Biogen Inc. disclosed its earnings report showing another strong quarter, led once again by the top-selling multiple sclerosis drug Avonex, which chalked up worldwide sales of $298 million.
"Quite simply, this was a quarter where, once again, Avonex drove the whole story," Peter Kellogg, chief financial officer of Cambridge, Mass.-based Biogen, said during a conference call.
For the three months ended Sept. 30, Biogen's revenues totaled $342 million, an increase of 19 percent over the third quarter of 2002, with Avonex selling 14 percent more than in the same quarter of 2002 and U.S. sales comprising $204 million of the total amount. Royalty intake added $29 million, 7 percent more than the same period last year.
Amevive (alefacept), Biogen's psoriasis treatment approved in late January, sold $12 million - not what some analysts expected, and the news came on the heels of FDA approval of South San Francisco-based Genentech Inc.'s psoriasis drug, Raptiva (efalizumab).
Biogen's net income increased 31 percent to $55 million, or 36 cents per share, in the third quarter, from $42 million, or 28 cents per share, in 2002. Operating earnings per share was 51 cents in the third quarter of 2003 vs. 37 cents in the same period of 2002, a rise of 39 percent.
Results in 2003's third quarter exclude an up-front payment related to licensing a second-generation fumarate derivative from Fumapharm AG, of Lucerne, Switzerland; costs related to the planned merger with San Diego-based IDEC Pharmaceuticals Inc. (expected to complete in mid-November); gains on the sales of securities; and an equity write-down. (See BioWorld Today, Oct. 2, 2003, and June 24, 2003.)
On an after-tax basis, those charges were $22 million, or 14 cents per share.
Biogen's late-stage pipeline is moving steadily. It has Antegren (natalizumab) in Phase III trials for MS and Crohn's disease. Rituxan (rituximab), already approved for non-Hodgkin's lymphoma, is in Phase III trials for rheumatoid arthritis. And partner Fumapharm has started a Phase III trial in Europe with the aforementioned drug against psoriasis.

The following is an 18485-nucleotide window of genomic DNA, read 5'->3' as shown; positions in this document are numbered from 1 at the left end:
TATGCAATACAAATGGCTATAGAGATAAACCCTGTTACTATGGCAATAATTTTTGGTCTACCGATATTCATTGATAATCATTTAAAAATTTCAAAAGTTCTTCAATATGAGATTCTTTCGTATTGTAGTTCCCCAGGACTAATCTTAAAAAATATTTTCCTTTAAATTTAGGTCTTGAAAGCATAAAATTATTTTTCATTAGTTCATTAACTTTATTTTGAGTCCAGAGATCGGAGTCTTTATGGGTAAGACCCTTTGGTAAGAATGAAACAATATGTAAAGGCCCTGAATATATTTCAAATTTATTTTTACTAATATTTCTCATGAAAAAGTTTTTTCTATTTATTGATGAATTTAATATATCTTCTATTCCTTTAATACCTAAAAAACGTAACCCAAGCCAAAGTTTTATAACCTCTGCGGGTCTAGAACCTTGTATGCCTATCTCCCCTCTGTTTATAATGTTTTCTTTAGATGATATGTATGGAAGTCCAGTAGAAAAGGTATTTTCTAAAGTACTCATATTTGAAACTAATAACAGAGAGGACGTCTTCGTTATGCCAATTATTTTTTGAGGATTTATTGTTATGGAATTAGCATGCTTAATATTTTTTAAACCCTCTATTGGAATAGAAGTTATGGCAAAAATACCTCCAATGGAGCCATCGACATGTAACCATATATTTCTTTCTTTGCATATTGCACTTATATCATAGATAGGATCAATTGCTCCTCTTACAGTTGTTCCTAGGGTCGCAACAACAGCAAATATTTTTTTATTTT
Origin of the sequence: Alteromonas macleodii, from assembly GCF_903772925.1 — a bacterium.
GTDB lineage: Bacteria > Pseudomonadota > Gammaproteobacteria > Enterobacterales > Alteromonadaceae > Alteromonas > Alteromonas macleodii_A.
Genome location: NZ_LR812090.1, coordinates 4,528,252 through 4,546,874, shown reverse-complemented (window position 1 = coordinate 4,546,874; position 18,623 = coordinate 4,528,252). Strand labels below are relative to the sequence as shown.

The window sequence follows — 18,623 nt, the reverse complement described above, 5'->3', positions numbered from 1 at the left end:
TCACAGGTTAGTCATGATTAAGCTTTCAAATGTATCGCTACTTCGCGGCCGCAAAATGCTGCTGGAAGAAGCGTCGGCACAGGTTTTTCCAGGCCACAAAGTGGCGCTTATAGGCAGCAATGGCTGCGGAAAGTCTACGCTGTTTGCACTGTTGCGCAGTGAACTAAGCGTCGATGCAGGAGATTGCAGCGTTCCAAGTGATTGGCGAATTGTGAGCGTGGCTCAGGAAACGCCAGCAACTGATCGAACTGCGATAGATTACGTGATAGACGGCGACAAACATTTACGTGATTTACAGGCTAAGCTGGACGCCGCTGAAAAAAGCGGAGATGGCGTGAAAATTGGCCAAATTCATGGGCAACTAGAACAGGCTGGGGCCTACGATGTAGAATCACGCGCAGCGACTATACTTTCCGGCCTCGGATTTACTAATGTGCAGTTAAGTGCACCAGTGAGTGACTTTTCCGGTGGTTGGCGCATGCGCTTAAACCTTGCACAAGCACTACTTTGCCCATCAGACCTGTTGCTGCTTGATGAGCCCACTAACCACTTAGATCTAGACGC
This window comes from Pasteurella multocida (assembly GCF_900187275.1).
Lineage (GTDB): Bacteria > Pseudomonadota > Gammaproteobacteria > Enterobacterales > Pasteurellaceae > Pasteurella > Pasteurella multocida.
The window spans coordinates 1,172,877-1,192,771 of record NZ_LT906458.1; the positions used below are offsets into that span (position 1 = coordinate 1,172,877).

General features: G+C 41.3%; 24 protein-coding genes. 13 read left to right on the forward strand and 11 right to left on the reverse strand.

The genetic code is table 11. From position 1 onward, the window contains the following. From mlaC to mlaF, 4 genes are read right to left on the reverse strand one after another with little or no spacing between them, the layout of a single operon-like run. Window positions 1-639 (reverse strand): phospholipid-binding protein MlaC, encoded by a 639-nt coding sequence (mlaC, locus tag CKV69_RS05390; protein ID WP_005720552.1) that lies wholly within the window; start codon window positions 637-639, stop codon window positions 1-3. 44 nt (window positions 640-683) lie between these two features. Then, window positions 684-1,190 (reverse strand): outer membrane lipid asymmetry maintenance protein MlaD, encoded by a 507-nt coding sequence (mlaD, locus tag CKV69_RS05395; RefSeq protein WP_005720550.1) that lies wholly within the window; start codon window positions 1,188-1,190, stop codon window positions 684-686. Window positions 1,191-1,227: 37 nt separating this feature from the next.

In June, Biogen and IDEC said they would merge as equals to form a company called Biogen IDEC, which would have almost $2 billion in revenues from four products, including Zevalin (ibritumomab tiuxetan), IDEC's drug for NHL.
The new company has said it will save more than $300 million in operating expenses and $175 million in capital expenditures over the next four years, enabling an expected 15 percent growth in annual revenue and 20 percent growth in earnings per share through 2007, noted Eric Schmidt, analyst with SG Cowen Securities in New York. Schmidt called Avonex (interferon beta-1a) a "cash cow."
If there's a problem, it's with Amevive, sales of which fell short of some Wall Street estimates, including Schmidt's. Waiting for reimbursement is one factor slowing the use, though the company said that waiting period seems to be going down.
"This is one of the key metrics we've been tracking," said James Mullen, Biogen's chairman and CEO, during the conference call, adding that "overall, the reimbursement environment continues to improve."
Also, the co-pay for many patients with medical benefits can be high - sometimes as much as 20 percent of the cost, which is $2,400 per year. That is improving but "there's still a significant group that has issues," Mullen said.
Meanwhile, Genentech disclosed Monday that the FDA approved Raptiva, its psoriasis drug - an event Winton Gibbons, analyst with William Blair & Co. in Chicago, said will have little effect on Amevive.
"Let's be clear about this," he told BioWorld Today. "Amevive is not really being accepted. What's [Raptiva's approval] going to interfere with?"
Although Gibbons lowered his 2004 revenue estimate for Amevive to $81 million from $137 million, he predicted the Raptiva approval will "stimulate the primary, underlying demand in the market for biologics approaches to psoriasis."
Raptiva is expected to be launched by late November. "It's possible that in the first quarter there will be more of a conflict between the two," but this will level out, Gibbons said.
"You're just going to have a lot more medical education among dermatologists, spread between the two companies," he said, so that Biogen hardly will be hurt by Raptiva over the long run.
"I'm saying it's going to help them more than hurt them," Gibbons said.
Meanwhile, Gibbons said, a "turnaround is on its way" with regard to Avonex. Strong as the drug has proven, sales in the U.S. declined from May 2002 to May 2003 on a rolling, three-month basis, he said.
"Six weeks ago, you could probably have said it flattened," he added, but for the past month and a half, sales have been on the rise "for the first time in a year."
In August, the new prefilled syringe for Avonex became available in the U.S., a factor that boosted sales even more, analysts noted. The syringe is being made available on a country-by-country basis in Europe.
Biogen's stock (NASDAQ:BGEN) closed Tuesday at $39.30, up $2.09.